"Ivory: Identification & Regulation of a Precious Material"
Ivory, from the elephants that produce it to the intricately carved artifact, is a material
closely associated with Africa. Prized across world cultures from ancient times to the
present day, the incessant international demand for ivory has dangerously diminished
elephant populations in Africa.
In an effort to educate the general public, art collectors, and specialists, this webpage
includes information on how to identify ivory and its substitutes, descriptions of the laws
and regulations of its trade, and a selected bibliography. It is hoped that this information
will promote responsible collection of this valuable material and foster appreciation for
the remarkable animals that produce it.
Download the entire document
The conservation professional is dedicated to the long-term preservation of art and other cultural property and is responsible for the examination, documentation, preventative care, treatment and restoration of these materials. For more information about the profession or for referrals to practicing conservators, contact the American Institute for Conservation (AIC).
The staff of the National Museum of African Art facility, which houses a state-of- the-art conservation laboratory has established and continues to refine conservation procedures unique to the care of African art. Conservation activities are integrated into every aspect of the museum's operation“acquisitions, exhibitions, education, and overall collections care. These activities include documenting the condition of all collection objects, treating objects, assessing the condition and previous restoration of potential acquisitions, maintaining optimal exhibition/storage conditions for preserving artifacts, executing collections-based research, conducting educational tours of the lab and preparing interns for formal conservation training.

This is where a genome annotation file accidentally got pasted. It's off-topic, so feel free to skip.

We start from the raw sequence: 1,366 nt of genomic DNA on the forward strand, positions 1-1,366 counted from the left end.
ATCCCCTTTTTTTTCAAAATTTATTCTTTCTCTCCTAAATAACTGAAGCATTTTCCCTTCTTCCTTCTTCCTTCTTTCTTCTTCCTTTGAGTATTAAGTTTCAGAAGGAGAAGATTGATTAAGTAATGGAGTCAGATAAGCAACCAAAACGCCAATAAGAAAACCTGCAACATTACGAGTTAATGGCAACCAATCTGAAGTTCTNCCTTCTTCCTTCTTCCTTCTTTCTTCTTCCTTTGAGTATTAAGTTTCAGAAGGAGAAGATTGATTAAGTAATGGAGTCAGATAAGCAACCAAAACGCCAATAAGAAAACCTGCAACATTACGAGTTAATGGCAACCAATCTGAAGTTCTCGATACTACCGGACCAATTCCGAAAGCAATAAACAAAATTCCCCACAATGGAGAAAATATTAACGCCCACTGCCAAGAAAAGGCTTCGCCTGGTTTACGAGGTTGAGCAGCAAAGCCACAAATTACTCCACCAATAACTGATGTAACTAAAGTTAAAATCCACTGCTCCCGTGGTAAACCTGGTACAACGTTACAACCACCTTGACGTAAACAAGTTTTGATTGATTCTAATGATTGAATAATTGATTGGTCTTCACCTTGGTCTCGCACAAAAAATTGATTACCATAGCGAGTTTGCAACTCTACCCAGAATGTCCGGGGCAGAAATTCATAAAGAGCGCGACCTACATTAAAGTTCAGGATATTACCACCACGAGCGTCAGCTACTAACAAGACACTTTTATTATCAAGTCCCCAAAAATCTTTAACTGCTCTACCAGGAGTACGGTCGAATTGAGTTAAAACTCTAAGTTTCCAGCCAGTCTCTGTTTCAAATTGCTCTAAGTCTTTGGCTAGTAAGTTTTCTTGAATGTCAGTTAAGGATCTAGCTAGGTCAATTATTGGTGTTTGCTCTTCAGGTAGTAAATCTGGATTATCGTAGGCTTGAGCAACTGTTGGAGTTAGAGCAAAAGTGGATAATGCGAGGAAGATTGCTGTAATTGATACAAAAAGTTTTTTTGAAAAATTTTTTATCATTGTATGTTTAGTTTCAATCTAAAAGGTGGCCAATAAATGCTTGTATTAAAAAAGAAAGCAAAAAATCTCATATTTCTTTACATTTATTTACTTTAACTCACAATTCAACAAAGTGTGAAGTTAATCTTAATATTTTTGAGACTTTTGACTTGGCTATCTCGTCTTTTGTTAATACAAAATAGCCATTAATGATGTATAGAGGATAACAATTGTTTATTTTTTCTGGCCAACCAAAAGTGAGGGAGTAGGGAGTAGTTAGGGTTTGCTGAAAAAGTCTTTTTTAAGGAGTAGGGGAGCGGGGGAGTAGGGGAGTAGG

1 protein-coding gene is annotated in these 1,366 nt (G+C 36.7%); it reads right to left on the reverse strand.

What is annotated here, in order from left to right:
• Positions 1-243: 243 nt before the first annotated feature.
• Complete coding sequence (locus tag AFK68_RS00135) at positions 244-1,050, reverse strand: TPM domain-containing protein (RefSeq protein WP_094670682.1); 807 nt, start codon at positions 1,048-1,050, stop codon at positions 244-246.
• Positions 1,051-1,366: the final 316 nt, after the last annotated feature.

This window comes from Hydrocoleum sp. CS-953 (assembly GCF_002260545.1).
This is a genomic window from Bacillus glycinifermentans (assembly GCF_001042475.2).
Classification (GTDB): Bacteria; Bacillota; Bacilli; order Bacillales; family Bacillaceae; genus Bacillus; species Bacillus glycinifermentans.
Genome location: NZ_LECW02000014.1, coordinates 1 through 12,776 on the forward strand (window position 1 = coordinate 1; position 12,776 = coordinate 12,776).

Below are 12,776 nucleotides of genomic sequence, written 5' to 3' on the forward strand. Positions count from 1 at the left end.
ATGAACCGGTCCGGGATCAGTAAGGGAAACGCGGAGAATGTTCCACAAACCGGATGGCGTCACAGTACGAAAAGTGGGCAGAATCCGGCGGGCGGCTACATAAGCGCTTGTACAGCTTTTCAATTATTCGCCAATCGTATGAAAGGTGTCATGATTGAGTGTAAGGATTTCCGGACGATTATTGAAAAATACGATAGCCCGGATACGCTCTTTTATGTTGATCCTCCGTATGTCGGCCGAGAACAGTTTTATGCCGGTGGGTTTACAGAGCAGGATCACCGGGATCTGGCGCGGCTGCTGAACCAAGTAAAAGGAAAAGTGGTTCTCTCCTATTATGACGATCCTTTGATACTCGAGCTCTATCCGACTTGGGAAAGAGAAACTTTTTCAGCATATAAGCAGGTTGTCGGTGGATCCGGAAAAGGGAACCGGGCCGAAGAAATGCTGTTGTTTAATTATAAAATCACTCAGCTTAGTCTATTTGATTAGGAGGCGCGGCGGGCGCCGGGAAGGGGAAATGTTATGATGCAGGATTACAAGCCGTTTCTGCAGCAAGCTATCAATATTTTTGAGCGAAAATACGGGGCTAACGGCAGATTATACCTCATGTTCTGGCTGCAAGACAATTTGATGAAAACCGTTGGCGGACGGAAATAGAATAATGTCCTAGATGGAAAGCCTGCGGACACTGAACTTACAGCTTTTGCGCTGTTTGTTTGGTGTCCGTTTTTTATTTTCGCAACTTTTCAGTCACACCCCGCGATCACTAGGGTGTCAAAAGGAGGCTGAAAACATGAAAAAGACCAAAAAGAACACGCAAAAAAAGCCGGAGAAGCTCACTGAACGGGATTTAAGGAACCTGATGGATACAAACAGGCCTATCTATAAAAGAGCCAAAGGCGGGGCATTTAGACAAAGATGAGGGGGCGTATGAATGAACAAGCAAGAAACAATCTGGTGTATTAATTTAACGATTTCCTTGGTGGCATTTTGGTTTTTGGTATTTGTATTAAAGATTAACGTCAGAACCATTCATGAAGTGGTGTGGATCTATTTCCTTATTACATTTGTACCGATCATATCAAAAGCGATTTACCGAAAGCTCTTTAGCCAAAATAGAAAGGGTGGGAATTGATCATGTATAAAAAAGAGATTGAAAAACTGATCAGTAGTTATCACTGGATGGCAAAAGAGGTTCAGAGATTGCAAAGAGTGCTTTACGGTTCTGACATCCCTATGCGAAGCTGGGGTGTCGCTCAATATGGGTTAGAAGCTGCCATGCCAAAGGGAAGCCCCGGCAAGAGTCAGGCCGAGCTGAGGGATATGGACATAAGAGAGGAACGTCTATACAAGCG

Recent departmental highlights include developing treatment for a unique Liberian hunter's ceremonial costume, investigations into the media of classical African art, and the analysis of the deterioration processes for two contemporary works in the museum's collection.
A complete x-radiography system with digital imaging is currently being installed in the department. This equipment will enhance the museum's ability to thoroughly examine objects for evidence of manufacturing techniques and previous restorations.
The X-radiography unit was used extensively for the exhibit Artful Animals. Watch and get a glimpse into the entire process.
An exhaustive look at the conservation process is detailed within the Ethiopian Icons exhibition.
The department often works in conjunction with the Smithsonian Center for Materials Research & Education and other SI bureaus to analyze African art materials, investigate manufacturing processes and resolve treatment problems. In turn, the department serves as a national and international authority on the conservation of African art.
1:30 - 4 p.m., third Thursday of the last month of the quarter
(Feb., May, Aug., Nov., 2008)
Registration required; call 202.633.4640
Conservators advise the public on the proper care of their collections. Limit two objects per visit; preference is extended to first-time participants. Please register well in advance of the date you wish to attend as these clinics are limited in terms of participants and they tend to fill up quickly.
Stephen P. Mellor, Chief Conservator
George Washington University, BA (1976); Winterthur Museum/University of Delaware Art Conservation program, MS (1981)
Dana Moffett, Senior Conservator
University of Kansas, BA (1980); University College, University of London BSc Hons (1988); University of Denver, MA (1989)
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